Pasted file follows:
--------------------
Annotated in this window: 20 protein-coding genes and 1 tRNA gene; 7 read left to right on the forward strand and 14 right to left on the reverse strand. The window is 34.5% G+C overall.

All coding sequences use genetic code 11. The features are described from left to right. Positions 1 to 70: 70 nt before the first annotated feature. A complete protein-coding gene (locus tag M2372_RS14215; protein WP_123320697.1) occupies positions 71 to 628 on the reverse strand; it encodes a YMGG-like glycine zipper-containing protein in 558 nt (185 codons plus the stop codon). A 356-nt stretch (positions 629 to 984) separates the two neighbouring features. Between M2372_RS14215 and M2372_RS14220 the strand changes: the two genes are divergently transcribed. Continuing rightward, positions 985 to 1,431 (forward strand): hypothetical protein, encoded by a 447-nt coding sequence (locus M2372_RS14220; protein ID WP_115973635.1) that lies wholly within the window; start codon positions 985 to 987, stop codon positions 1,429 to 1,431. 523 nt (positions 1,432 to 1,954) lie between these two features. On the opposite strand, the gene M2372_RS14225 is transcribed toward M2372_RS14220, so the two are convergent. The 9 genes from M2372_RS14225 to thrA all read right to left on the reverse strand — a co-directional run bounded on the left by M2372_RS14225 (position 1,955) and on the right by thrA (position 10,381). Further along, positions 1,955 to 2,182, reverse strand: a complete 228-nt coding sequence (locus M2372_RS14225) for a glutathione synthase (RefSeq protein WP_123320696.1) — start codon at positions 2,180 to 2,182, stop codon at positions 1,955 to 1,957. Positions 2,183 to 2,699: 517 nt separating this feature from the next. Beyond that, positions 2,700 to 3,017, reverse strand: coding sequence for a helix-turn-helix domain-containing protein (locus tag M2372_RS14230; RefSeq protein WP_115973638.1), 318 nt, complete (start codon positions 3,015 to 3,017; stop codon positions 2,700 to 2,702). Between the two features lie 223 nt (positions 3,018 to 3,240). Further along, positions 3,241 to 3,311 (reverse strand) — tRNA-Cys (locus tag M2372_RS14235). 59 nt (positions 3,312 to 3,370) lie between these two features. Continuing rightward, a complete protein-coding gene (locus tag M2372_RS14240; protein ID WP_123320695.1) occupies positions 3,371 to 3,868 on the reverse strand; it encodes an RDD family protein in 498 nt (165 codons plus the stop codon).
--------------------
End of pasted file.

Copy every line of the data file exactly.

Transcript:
Annotated in this window: 20 protein-coding genes and 1 tRNA gene; 7 read left to right on the forward strand and 14 right to left on the reverse strand. The window is 34.5% G+C overall.

All coding sequences use genetic code 11. The features are described from left to right. Positions 1 to 70: 70 nt before the first annotated feature. A complete protein-coding gene (locus tag M2372_RS14215; protein WP_123320697.1) occupies positions 71 to 628 on the reverse strand; it encodes a YMGG-like glycine zipper-containing protein in 558 nt (185 codons plus the stop codon). A 356-nt stretch (positions 629 to 984) separates the two neighbouring features. Between M2372_RS14215 and M2372_RS14220 the strand changes: the two genes are divergently transcribed. Continuing rightward, positions 985 to 1,431 (forward strand): hypothetical protein, encoded by a 447-nt coding sequence (locus M2372_RS14220; protein ID WP_115973635.1) that lies wholly within the window; start codon positions 985 to 987, stop codon positions 1,429 to 1,431. 523 nt (positions 1,432 to 1,954) lie between these two features. On the opposite strand, the gene M2372_RS14225 is transcribed toward M2372_RS14220, so the two are convergent. The 9 genes from M2372_RS14225 to thrA all read right to left on the reverse strand — a co-directional run bounded on the left by M2372_RS14225 (position 1,955) and on the right by thrA (position 10,381). Further along, positions 1,955 to 2,182, reverse strand: a complete 228-nt coding sequence (locus M2372_RS14225) for a glutathione synthase (RefSeq protein WP_123320696.1) — start codon at positions 2,180 to 2,182, stop codon at positions 1,955 to 1,957. Positions 2,183 to 2,699: 517 nt separating this feature from the next. Beyond that, positions 2,700 to 3,017, reverse strand: coding sequence for a helix-turn-helix domain-containing protein (locus tag M2372_RS14230; RefSeq protein WP_115973638.1), 318 nt, complete (start codon positions 3,015 to 3,017; stop codon positions 2,700 to 2,702). Between the two features lie 223 nt (positions 3,018 to 3,240). Further along, positions 3,241 to 3,311 (reverse strand) — tRNA-Cys (locus tag M2372_RS14235). 59 nt (positions 3,312 to 3,370) lie between these two features. Continuing rightward, a complete protein-coding gene (locus tag M2372_RS14240; protein ID WP_123320695.1) occupies positions 3,371 to 3,868 on the reverse strand; it encodes an RDD family protein in 498 nt (165 codons plus the stop codon).